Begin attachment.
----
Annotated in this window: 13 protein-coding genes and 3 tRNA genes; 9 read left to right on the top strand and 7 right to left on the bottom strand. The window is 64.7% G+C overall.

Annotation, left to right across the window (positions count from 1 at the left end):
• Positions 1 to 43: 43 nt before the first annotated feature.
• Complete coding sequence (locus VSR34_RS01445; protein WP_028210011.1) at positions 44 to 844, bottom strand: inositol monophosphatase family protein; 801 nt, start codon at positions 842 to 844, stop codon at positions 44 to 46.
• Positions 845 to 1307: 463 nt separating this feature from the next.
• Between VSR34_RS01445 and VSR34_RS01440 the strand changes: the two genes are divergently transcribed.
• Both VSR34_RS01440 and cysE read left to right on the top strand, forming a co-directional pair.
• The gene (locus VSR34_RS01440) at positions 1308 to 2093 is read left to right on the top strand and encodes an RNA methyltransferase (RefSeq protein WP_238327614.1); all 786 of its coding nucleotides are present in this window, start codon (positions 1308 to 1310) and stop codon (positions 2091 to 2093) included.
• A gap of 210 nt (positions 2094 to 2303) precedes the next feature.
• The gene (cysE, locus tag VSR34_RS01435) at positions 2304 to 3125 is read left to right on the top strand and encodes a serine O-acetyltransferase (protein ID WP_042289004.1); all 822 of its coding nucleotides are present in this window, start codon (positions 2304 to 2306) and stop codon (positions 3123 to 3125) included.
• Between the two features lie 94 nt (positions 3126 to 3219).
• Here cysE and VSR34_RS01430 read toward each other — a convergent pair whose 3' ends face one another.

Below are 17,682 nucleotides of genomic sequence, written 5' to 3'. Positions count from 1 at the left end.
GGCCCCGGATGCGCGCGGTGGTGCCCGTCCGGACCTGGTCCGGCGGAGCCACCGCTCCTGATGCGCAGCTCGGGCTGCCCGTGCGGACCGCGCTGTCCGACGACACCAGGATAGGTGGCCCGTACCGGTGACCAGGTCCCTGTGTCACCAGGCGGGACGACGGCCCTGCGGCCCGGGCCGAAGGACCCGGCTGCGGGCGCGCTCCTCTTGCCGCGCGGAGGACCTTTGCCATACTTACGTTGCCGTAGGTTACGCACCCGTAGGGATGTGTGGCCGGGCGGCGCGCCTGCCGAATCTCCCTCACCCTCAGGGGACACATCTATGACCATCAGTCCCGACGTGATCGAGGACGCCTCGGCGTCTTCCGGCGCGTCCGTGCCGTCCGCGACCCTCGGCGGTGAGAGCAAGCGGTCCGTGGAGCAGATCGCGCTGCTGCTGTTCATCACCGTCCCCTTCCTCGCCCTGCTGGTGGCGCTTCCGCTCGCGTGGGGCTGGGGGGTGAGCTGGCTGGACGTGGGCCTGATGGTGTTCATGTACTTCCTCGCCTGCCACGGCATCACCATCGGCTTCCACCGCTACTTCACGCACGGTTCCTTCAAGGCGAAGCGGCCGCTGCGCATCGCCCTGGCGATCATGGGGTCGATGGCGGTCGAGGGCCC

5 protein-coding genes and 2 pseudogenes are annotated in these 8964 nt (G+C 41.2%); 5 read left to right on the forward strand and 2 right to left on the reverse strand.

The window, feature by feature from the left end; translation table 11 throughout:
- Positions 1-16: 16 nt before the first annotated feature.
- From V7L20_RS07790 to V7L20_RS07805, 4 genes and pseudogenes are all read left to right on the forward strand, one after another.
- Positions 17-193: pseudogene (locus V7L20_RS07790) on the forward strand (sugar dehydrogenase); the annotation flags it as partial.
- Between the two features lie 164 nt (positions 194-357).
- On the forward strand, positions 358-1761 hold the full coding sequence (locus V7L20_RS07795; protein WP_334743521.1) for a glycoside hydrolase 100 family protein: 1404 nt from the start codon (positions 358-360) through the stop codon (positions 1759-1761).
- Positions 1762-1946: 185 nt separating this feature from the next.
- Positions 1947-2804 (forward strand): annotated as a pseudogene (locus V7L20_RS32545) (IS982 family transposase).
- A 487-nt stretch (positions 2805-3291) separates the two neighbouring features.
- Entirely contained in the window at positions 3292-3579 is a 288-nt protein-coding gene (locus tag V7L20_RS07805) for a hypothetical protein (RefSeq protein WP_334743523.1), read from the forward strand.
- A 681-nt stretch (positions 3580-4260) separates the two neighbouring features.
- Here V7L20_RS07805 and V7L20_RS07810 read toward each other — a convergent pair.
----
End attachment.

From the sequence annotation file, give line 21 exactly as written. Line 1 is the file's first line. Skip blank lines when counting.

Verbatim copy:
- On the forward strand, positions 358-1761 hold the full coding sequence (locus V7L20_RS07795; protein WP_334743521.1) for a glycoside hydrolase 100 family protein: 1404 nt from the start codon (positions 358-360) through the stop codon (positions 1759-1761).